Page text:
Rich socialite Joan Bennett is called away from a party to the morgue to ID her sister, who killed herself. She goes to the man she thinks is responsible (Sidney Blackmer) and after being egged on by him, shoots him dead, then drives her car off of a ferryboat, making it look like she committed suicide. But instead, she changes her hair color and identity and goes to Hawaii. When clues crop up that she's alive and well, playboy detective Fredric March is sent along with somewhat bumbling detective Ralph Bellamy to Hawaii to find her and bring her to justice. They go from Hawaii to Saigon to Singapore, and are soon joined by March's secretary (Ann Sothern) who wants to claim the reward for catching Bennett for herself. Meanwhile, March meets up with Bennett and they fall in love; even Sothern, who finagles a job as Bennett's personal assistant, comes to like Bennett. With another cop breathing down their necks, Bennett gives herself up, but back in the States, March works feverishly to try and prove her innocence. This is an overlooked little gem of a romantic comedy/mystery, not manic enough to be a screwball, but with an energetic cast and a witty screenplay—Dorothy Parker and her husband worked on the script. The solution to the mystery feels a bit rushed, but otherwise, this is fun and worth watching. [TCM]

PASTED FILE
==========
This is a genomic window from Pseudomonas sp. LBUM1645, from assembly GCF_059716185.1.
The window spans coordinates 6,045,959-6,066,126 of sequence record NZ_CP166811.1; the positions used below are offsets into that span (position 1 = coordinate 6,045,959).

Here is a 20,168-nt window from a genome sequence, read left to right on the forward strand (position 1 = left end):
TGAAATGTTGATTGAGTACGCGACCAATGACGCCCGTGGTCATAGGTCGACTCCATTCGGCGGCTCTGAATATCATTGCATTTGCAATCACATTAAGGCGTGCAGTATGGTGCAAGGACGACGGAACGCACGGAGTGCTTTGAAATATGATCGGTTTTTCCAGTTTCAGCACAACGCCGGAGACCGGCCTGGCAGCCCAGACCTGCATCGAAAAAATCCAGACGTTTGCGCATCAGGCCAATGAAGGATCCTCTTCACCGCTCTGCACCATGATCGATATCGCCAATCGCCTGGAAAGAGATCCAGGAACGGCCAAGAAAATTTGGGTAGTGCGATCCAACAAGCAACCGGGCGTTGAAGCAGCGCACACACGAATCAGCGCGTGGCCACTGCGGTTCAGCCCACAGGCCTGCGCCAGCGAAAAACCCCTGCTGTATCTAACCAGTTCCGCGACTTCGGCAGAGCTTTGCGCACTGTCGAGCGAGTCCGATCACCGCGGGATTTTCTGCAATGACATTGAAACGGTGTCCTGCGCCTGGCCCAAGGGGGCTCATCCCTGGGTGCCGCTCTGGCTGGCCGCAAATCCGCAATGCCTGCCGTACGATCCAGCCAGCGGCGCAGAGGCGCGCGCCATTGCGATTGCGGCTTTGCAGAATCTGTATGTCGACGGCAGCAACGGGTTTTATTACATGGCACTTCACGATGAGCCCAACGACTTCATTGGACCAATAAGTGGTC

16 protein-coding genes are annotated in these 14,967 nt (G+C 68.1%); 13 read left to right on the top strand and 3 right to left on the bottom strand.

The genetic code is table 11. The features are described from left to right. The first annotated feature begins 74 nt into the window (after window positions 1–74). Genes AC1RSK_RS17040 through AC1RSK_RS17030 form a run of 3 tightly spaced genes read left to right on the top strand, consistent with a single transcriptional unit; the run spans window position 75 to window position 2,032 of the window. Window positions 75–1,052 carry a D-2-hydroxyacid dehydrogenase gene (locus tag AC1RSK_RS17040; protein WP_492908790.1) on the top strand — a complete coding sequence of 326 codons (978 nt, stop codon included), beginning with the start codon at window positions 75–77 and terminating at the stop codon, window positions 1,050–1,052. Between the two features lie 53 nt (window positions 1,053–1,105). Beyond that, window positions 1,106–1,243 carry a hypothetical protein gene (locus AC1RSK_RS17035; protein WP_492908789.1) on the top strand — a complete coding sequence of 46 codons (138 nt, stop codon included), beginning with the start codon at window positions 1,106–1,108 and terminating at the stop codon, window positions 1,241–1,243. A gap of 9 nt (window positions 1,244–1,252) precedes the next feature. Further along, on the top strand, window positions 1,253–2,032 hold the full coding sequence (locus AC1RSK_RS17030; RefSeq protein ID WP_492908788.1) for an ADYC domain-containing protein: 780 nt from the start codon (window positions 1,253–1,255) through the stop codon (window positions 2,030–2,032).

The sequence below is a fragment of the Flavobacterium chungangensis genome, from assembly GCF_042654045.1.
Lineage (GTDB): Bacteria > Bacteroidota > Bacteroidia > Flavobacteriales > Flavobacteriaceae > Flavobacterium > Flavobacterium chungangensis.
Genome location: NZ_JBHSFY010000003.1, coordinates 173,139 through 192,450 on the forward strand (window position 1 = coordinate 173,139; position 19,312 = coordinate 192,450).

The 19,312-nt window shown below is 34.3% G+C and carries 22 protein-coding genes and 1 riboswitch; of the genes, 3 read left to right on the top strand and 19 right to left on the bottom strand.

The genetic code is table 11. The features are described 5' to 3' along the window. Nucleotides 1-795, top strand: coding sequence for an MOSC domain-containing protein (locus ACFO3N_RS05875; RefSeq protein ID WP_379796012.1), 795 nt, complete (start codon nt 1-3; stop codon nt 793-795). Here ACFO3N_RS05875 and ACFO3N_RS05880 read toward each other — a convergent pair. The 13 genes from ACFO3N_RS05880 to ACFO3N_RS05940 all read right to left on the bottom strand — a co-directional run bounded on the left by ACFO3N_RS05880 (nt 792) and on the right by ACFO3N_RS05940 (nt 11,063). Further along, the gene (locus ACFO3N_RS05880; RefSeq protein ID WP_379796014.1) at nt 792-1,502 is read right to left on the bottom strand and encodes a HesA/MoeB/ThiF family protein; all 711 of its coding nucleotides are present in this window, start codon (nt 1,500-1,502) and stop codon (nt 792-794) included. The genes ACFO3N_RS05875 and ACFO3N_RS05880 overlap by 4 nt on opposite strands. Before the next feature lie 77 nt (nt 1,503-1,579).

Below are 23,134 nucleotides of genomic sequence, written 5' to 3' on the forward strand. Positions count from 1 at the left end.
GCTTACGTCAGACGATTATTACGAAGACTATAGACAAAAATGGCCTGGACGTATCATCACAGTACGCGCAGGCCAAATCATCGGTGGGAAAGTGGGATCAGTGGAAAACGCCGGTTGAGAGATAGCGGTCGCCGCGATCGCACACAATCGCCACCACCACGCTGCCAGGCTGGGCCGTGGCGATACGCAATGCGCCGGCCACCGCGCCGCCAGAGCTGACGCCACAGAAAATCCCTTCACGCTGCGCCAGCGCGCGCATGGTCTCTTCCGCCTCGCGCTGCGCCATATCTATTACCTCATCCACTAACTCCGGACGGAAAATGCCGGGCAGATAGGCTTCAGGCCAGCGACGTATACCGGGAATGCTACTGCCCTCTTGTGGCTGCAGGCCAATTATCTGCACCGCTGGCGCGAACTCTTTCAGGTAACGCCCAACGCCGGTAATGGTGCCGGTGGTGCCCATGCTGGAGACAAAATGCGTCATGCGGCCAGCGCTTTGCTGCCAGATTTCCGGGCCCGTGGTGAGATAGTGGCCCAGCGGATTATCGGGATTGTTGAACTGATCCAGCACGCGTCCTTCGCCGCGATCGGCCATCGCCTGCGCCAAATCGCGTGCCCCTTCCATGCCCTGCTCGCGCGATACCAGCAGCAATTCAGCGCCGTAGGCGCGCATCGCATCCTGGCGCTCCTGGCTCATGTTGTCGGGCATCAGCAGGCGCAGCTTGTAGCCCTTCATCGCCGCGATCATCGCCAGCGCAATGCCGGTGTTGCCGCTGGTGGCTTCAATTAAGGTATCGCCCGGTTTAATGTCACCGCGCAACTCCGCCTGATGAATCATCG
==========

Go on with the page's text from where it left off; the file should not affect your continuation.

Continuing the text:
Wednesday, December 19, 2012